The aim should not be to provide access to the mechanisms that endorse the elite, but to reach the audiences, especially new audiences, that might enjoy the wider richness. This sounds a bit like the Poetry Society, which used to have a more diverse output some decades back, and though the mission statement still stands, actions speak louder right now. More importantly, the state dependence of these kinds of institutions means an increasing PFI pressure, reduction in subsidy. I don't have all the answers, I don't pretend to, but the one assertion I feel should stand is this:

a successful substitution should not make use of the existing systems used by elite mechanisms; to be at its most successful, it needs to operate for readers, audiences, not money.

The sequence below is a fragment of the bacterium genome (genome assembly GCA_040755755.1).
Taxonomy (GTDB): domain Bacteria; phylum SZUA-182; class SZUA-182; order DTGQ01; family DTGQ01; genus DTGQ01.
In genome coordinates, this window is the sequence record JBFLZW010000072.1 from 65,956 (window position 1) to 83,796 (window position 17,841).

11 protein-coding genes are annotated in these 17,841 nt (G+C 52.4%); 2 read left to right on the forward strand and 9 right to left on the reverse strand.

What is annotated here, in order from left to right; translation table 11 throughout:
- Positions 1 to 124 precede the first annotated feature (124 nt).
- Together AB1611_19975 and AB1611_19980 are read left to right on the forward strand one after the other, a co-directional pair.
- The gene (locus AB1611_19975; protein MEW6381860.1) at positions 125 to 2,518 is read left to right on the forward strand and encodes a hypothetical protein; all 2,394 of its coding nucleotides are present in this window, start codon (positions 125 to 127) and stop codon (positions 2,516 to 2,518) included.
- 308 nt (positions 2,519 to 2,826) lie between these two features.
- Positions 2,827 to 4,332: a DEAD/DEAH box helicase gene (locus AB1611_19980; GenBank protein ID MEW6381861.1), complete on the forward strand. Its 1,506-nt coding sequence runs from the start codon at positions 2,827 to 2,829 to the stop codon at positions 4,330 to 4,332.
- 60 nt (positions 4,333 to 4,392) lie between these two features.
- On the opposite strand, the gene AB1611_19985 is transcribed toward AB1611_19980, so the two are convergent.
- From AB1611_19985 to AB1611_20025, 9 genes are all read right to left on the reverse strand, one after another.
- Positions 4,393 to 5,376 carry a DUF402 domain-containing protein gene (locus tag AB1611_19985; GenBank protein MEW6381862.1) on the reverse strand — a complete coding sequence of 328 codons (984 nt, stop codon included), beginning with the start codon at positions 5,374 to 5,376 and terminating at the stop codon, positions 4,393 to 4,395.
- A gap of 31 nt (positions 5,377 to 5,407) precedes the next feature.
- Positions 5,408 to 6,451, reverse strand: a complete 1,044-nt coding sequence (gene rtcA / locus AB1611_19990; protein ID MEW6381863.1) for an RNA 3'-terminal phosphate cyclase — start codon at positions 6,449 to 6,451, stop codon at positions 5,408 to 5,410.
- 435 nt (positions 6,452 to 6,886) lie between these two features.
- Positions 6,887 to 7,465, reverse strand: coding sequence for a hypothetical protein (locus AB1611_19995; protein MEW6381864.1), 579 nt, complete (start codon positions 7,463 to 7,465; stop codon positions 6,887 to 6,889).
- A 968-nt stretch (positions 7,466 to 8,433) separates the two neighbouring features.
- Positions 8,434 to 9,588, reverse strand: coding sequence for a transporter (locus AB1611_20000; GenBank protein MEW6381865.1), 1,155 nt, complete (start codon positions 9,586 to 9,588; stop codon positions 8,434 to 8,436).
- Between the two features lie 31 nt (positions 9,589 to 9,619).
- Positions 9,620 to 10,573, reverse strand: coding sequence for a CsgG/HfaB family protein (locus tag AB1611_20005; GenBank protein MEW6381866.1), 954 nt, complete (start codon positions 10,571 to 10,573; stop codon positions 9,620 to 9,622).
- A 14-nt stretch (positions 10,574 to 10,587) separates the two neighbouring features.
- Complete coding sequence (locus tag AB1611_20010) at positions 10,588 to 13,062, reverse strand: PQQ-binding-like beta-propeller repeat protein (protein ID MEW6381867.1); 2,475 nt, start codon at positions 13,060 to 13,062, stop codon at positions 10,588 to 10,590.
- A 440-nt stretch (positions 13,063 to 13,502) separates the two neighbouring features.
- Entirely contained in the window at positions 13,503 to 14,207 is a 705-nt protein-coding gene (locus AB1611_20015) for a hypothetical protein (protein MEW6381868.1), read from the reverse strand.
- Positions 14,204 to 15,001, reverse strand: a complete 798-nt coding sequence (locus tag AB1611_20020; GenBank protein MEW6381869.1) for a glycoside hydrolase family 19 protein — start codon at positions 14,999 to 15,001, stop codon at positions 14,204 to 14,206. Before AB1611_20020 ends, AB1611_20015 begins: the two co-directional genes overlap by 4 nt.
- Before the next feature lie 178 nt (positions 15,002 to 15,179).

And finally, if any of this article sounds a tad too paranoid at times, pointing to a psychotic elite android mechanism intent on taking over the state, well, that's just part of my marketing pitch for when G&P launches its own Poetry Awards. But more seriously, I'm open to hearing alternatives, new or better ideas about what needs to be circulated more, or needs to be put in place.


Thursday, 26 April 2012

Savage Joys

Last week, there was a fantastic once-in-a-lifetime reading at the Horse Hospital in Bloomsbury, featuring Anselm Hollo, Gunnar Harding, Tom Raworth and Andrei Codrescu, and very enjoyable it was too. Not a sing-song delivery in sight. Bliss. Although the Editors were in attendance, and had been planning on putting up a report on the event in question, SJ Fowler, who was presenting the evening, has done a very good job of doing just that at 3AM Magazine so we don't have to. He's even included video and everything. Well worth a look if you didn't make it down.